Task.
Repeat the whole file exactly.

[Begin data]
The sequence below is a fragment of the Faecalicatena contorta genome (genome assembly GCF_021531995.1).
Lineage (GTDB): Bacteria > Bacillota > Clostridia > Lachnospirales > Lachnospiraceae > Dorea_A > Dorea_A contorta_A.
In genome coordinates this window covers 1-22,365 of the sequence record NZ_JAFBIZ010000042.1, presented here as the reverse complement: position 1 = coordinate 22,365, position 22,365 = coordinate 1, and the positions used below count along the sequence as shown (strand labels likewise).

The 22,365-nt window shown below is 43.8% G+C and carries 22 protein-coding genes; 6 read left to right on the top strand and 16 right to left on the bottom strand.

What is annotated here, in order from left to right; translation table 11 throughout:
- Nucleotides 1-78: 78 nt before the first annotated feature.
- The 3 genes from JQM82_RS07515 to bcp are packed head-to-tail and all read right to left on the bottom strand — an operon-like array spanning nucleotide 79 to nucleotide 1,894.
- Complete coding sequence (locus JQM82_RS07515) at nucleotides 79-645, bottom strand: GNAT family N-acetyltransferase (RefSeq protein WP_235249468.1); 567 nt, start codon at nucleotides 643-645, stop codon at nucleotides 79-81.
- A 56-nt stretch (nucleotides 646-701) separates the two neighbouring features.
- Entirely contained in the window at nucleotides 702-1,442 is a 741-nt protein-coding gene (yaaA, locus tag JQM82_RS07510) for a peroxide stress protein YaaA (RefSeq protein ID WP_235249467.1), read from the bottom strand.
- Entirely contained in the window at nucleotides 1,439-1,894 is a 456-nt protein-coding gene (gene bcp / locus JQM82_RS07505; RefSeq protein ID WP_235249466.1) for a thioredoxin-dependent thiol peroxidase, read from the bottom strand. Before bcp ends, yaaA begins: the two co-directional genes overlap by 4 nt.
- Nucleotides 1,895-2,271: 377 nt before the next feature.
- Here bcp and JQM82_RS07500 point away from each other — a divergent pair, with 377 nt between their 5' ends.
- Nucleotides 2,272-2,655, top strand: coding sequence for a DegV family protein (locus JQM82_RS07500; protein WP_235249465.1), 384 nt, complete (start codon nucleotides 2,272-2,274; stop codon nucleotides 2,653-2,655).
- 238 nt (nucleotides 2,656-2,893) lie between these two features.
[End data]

The sequence below is a fragment of the Faecalicatena contorta genome (genome assembly GCF_021531995.1).
Lineage (GTDB): Bacteria > Bacillota > Clostridia > Lachnospirales > Lachnospiraceae > Dorea_A > Dorea_A contorta_A.
In genome coordinates this window covers 1-22,365 of the sequence record NZ_JAFBIZ010000042.1, presented here as the reverse complement: position 1 = coordinate 22,365, position 22,365 = coordinate 1, and the positions used below count along the sequence as shown (strand labels likewise).

The 22,365-nt window shown below is 43.8% G+C and carries 22 protein-coding genes; 6 read left to right on the top strand and 16 right to left on the bottom strand.

What is annotated here, in order from left to right; translation table 11 throughout:
- Nucleotides 1-78: 78 nt before the first annotated feature.
- The 3 genes from JQM82_RS07515 to bcp are packed head-to-tail and all read right to left on the bottom strand — an operon-like array spanning nucleotide 79 to nucleotide 1,894.
- Complete coding sequence (locus JQM82_RS07515) at nucleotides 79-645, bottom strand: GNAT family N-acetyltransferase (RefSeq protein WP_235249468.1); 567 nt, start codon at nucleotides 643-645, stop codon at nucleotides 79-81.
- A 56-nt stretch (nucleotides 646-701) separates the two neighbouring features.
- Entirely contained in the window at nucleotides 702-1,442 is a 741-nt protein-coding gene (yaaA, locus tag JQM82_RS07510) for a peroxide stress protein YaaA (RefSeq protein ID WP_235249467.1), read from the bottom strand.
- Entirely contained in the window at nucleotides 1,439-1,894 is a 456-nt protein-coding gene (gene bcp / locus JQM82_RS07505; RefSeq protein ID WP_235249466.1) for a thioredoxin-dependent thiol peroxidase, read from the bottom strand. Before bcp ends, yaaA begins: the two co-directional genes overlap by 4 nt.
- Nucleotides 1,895-2,271: 377 nt before the next feature.
- Here bcp and JQM82_RS07500 point away from each other — a divergent pair, with 377 nt between their 5' ends.
- Nucleotides 2,272-2,655, top strand: coding sequence for a DegV family protein (locus JQM82_RS07500; protein WP_235249465.1), 384 nt, complete (start codon nucleotides 2,272-2,274; stop codon nucleotides 2,653-2,655).
- 238 nt (nucleotides 2,656-2,893) lie between these two features.